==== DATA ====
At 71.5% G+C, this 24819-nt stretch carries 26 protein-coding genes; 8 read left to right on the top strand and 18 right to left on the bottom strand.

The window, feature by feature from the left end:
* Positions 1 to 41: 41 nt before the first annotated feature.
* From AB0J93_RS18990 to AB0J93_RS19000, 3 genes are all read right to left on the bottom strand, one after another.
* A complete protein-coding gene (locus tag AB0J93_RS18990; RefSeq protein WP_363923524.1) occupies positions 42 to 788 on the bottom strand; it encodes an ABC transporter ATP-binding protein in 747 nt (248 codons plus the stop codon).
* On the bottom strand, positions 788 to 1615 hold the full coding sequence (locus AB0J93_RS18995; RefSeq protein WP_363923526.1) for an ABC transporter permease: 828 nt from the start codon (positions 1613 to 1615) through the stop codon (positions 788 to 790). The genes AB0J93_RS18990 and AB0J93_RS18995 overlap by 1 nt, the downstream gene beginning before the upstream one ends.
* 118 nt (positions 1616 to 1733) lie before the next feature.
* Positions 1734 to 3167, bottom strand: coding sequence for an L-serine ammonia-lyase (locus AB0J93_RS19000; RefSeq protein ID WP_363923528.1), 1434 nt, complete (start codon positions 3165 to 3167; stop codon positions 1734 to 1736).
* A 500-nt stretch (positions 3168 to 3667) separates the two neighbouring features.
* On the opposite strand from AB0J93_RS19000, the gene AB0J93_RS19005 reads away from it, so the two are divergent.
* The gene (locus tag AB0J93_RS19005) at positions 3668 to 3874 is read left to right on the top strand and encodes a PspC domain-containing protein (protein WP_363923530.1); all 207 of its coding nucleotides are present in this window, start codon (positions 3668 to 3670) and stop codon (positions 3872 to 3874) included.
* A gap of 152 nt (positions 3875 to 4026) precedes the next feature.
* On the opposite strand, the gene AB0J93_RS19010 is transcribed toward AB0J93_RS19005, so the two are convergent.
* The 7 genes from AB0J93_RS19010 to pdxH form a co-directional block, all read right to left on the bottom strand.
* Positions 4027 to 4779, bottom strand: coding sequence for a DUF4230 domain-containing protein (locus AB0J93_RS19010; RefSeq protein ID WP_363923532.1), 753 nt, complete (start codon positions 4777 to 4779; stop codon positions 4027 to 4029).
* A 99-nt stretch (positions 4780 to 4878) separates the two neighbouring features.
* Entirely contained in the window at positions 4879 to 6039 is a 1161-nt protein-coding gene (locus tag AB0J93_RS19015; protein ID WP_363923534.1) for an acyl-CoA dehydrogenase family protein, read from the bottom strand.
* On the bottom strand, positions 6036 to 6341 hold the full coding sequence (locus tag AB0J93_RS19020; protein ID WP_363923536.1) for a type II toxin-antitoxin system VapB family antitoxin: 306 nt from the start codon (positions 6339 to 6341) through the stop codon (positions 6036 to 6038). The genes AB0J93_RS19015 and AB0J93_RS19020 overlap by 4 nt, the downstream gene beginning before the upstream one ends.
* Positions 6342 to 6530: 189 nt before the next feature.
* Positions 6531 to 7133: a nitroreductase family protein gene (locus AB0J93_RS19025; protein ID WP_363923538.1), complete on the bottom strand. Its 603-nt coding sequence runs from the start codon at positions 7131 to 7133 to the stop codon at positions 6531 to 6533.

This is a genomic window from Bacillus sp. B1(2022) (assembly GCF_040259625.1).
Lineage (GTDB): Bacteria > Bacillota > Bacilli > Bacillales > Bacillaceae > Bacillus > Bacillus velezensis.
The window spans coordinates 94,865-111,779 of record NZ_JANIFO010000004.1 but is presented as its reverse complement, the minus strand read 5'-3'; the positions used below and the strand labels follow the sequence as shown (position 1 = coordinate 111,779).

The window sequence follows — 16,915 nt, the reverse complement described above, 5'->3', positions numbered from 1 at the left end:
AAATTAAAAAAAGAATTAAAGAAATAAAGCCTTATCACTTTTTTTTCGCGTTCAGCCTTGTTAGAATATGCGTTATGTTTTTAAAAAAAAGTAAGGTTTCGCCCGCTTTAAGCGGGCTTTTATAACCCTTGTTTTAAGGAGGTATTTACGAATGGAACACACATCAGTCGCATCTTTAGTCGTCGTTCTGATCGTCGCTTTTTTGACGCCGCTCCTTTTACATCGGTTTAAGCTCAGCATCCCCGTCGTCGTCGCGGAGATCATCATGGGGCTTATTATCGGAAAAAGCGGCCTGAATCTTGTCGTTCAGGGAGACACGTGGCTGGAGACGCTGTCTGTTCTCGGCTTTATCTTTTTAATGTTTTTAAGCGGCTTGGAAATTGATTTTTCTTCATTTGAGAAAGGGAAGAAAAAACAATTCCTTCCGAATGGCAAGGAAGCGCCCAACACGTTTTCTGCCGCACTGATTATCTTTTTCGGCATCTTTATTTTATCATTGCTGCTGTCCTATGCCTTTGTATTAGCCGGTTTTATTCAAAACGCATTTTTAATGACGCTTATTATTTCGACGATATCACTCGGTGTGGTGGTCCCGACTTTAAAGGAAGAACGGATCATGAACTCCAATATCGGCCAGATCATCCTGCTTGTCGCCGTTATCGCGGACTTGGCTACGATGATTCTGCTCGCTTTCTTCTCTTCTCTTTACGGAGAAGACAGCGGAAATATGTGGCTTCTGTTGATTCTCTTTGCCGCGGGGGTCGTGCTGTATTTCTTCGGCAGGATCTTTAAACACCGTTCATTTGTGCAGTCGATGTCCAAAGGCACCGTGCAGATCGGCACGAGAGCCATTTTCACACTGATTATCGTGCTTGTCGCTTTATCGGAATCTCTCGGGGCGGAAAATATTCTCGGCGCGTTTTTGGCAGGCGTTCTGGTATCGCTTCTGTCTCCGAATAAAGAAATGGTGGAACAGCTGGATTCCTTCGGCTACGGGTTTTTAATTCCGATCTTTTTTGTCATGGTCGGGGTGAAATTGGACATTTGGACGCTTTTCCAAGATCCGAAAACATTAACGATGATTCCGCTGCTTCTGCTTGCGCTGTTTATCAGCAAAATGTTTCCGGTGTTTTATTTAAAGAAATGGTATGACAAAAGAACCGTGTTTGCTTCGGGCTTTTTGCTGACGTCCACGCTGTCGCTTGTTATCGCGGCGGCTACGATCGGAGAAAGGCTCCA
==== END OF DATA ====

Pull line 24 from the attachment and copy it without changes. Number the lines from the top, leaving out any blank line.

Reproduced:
The window sequence follows — 16,915 nt, the reverse complement described above, 5'->3', positions numbered from 1 at the left end: